Painted Name Rocks

Painted Name Rocks | Mama Papa BubbaBack in early spring while hanging out down by the river, we stumbled upon a new-to-us rock beach area begging to be explored.  While Miss G enjoyed throwing rocks into the water, I sort of randomly began filling my pockets with particularly smooth, nicely-shaped stones with some sort of craft project in mind (crazy mom alert!)  Though at the time I thought we’d use them to create rock bugs or monsters or something of that sort, with Miss G’s recent name fascination, a new project took shape.

IMG 2285It started the other day when Gracen wanted to make something and I really wanted the two of us to get outside and get some fresh air.  We pulled out our rocks, some acrylic paints, a couple of foam brushes, and set up a little workspace in the backyard.  Grae painted her rock collection all sorts of bright colours, while I painted mine with a couple of coats of plain white.

IMG 9299Once dry, I typed Grae’s name into a word-processing doc, selected a font that is similar to the way I’d like her to print her name (in this case Illuminate – see some of my favourite fonts here), and copy and pasted it using different font sizes just to be sure I had one that would work (in this case the top name, in font size 100 fit my rocks perfectly).

IMG 9303Next, I carefully cut the letters out.

IMG 9305Because my rocks were not collected with a specific project in mind, they were all a little bit differently shaped and sized, so I just took my letter cutouts and matched each one up with a stone as best as I could. 

IMG 9309Then, using a regular children’s glue stick, I stuck the paper letters directly onto the painted rocks.

IMG 9310Using acrylic paints again (we went for rainbow colours, because well, we love rainbow!), I painted the rocks.  I made sure to use a dabbing motion near / on top of the letters, just to be sure that I wouldn’t get paint underneath them and they wouldn’t move around.  Two coats of coloured paint gave really nice coverage and the white paint underneath really allowed the colours to pop.

IMG 9312My original plan was to actually soak the paper letters off in warm water once the paint was dry, but to my surprise, they peeled off very easily.  As you can see, the letters certainly weren’t perfect at this point.  I also had not yet painted the bottoms of the rocks yet {mostly because I wasn’t sure if this method would be a success}, so I made sure to do that carefully, but next time I’d do it before removing the paper letters.

IMG 9338Next up, I used a flat-tipped brush and some white acrylic to just touch up the letters here and there.  This certainly isn’t necessary (Grae thought the rocks were perfect as is), but it was really easy and did make the edges look a lot cleaner.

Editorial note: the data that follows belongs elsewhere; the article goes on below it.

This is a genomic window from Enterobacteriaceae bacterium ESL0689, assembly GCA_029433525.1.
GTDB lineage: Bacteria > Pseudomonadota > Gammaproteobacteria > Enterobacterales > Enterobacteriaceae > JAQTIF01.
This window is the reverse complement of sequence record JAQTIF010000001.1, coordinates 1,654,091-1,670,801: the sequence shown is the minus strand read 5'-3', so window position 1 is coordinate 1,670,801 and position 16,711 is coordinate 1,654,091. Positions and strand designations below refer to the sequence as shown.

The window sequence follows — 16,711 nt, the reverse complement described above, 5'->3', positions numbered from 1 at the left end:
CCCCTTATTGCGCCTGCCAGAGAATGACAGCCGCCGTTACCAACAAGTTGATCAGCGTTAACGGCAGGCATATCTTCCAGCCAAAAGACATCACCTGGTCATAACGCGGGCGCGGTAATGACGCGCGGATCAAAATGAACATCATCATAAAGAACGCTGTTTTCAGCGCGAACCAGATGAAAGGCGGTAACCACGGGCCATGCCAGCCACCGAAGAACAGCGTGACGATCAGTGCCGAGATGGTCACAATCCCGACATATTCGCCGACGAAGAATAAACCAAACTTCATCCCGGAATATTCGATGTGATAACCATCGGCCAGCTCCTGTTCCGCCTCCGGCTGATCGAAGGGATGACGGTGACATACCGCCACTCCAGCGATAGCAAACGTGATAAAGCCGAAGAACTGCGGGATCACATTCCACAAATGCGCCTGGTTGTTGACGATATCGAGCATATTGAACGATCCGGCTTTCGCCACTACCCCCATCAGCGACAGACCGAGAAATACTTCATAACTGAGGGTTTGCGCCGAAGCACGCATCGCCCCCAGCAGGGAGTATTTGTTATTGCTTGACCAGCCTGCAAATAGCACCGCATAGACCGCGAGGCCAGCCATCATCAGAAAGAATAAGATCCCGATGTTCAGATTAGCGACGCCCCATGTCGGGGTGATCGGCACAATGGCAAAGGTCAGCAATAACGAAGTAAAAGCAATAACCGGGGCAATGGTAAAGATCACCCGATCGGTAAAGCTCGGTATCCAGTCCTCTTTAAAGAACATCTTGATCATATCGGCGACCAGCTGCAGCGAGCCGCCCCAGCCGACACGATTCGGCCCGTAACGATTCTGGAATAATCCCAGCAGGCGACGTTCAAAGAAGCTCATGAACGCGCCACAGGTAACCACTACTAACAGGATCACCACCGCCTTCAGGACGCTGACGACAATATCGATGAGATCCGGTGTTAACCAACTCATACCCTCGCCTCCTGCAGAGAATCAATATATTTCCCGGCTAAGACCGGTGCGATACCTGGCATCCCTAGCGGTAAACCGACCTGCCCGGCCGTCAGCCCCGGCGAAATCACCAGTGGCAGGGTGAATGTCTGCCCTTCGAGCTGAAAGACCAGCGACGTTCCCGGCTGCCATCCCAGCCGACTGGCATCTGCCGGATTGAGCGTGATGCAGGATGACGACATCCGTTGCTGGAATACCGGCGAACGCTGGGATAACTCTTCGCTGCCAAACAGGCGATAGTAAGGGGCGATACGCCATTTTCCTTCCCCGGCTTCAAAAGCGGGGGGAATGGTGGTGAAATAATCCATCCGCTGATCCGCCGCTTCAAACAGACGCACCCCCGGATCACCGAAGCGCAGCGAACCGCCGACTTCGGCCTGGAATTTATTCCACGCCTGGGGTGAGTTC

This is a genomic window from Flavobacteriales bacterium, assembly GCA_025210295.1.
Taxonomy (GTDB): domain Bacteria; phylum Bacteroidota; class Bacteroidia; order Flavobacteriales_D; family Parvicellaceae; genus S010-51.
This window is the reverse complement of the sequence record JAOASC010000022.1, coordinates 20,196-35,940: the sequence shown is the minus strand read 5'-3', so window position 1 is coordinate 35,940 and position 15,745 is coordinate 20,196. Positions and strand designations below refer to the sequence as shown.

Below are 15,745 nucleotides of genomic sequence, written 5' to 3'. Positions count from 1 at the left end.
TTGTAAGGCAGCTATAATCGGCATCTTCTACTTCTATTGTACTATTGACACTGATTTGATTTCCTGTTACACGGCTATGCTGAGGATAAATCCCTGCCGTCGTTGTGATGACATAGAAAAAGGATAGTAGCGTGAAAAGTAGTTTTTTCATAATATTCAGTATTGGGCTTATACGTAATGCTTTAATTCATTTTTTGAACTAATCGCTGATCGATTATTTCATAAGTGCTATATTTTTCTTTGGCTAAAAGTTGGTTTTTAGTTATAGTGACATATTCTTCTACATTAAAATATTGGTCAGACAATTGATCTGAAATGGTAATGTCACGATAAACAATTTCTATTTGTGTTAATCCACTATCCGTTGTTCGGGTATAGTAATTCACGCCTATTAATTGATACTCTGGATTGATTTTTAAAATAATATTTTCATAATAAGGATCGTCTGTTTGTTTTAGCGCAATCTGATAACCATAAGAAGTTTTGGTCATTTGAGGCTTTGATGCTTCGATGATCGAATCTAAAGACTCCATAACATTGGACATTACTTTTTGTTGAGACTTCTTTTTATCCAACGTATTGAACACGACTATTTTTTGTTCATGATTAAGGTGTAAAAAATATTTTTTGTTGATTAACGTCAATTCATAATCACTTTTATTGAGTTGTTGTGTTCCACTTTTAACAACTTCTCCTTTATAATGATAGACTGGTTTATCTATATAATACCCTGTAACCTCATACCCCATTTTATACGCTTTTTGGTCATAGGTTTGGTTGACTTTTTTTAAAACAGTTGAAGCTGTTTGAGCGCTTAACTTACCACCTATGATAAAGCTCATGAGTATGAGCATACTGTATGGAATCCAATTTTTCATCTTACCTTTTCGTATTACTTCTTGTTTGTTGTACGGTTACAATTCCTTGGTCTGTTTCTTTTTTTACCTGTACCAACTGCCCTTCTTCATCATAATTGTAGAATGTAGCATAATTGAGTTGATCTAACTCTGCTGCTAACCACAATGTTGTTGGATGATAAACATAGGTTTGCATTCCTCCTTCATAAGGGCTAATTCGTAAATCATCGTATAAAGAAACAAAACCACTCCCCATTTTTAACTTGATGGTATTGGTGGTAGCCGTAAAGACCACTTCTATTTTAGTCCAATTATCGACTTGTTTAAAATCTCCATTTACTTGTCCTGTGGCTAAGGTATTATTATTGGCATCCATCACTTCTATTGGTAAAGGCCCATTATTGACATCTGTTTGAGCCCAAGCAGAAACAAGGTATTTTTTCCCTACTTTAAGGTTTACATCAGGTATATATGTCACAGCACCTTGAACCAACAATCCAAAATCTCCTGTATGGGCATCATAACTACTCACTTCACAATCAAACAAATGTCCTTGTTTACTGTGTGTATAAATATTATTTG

IMG 9341Lastly, once the white touch up paint was dry, I gave the rocks a once over with Mod Podge  to protect the paint from chips and scuffs.  I like Mod Podge a lot because it’s water-based and non-toxic, but you could use a spray-on finisher if that’s what you prefer.

IMG 9354Here’s the end result…  Bright and colourful and great for both playing with and learning with.

IMG 9353Gracen was so anxious to get her hands on them once they were done, she could barely contain her excitement.

IMG 9368Just for fun, I set them in a tray of sand (mixed up of course) and the little lady immediately began spelling her name.  

They’ve been such a hit that I’ve already agreed to make more for both of her middle names, and I have a feeling that I’ll get coaxed into making some for her last name too…  Times like these make me wonder why we gave our child a name with 26 letters – hah!

 

For all kinds of other fun ways to create with rocks, visit my friend Sam’s rock craft page here.  She’s the rock craft QUEEN and her projects are always gorgeous!

♥ 

For extra fun, like us on Facebook here and find us on Instagram here. 

 

3 thoughts on “Painted Name Rocks

  1. Another idea I’m saving for a couple years down the line. I think another fun way to use these letter rocks would be to display them in a shadow box, perhaps with other decorations or things that your daughter loves and then hang it up in her room, or place up on a shelf! I think it would make a creative, beautiful decoration!

Leave a Reply to Karina Cancel reply